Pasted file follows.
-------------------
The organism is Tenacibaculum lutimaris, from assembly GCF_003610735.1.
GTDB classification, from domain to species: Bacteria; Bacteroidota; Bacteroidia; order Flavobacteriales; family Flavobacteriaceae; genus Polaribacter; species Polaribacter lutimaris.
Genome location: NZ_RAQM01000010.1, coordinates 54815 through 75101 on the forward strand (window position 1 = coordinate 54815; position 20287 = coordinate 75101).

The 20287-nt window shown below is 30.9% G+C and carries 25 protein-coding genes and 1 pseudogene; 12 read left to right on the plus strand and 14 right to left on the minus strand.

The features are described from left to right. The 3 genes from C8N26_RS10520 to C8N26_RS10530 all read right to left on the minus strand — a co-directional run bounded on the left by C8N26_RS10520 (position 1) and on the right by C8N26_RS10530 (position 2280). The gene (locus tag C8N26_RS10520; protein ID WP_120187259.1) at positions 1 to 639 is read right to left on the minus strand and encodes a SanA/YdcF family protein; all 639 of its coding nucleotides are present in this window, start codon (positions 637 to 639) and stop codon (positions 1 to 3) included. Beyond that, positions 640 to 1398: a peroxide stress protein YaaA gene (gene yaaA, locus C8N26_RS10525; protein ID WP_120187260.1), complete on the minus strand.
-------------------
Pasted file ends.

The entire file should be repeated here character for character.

The organism is Tenacibaculum lutimaris, from assembly GCF_003610735.1.
GTDB classification, from domain to species: Bacteria; Bacteroidota; Bacteroidia; order Flavobacteriales; family Flavobacteriaceae; genus Polaribacter; species Polaribacter lutimaris.
Genome location: NZ_RAQM01000010.1, coordinates 54815 through 75101 on the forward strand (window position 1 = coordinate 54815; position 20287 = coordinate 75101).

The 20287-nt window shown below is 30.9% G+C and carries 25 protein-coding genes and 1 pseudogene; 12 read left to right on the plus strand and 14 right to left on the minus strand.

The features are described from left to right. The 3 genes from C8N26_RS10520 to C8N26_RS10530 all read right to left on the minus strand — a co-directional run bounded on the left by C8N26_RS10520 (position 1) and on the right by C8N26_RS10530 (position 2280). The gene (locus tag C8N26_RS10520; protein ID WP_120187259.1) at positions 1 to 639 is read right to left on the minus strand and encodes a SanA/YdcF family protein; all 639 of its coding nucleotides are present in this window, start codon (positions 637 to 639) and stop codon (positions 1 to 3) included. Beyond that, positions 640 to 1398: a peroxide stress protein YaaA gene (gene yaaA, locus C8N26_RS10525; protein ID WP_120187260.1), complete on the minus strand.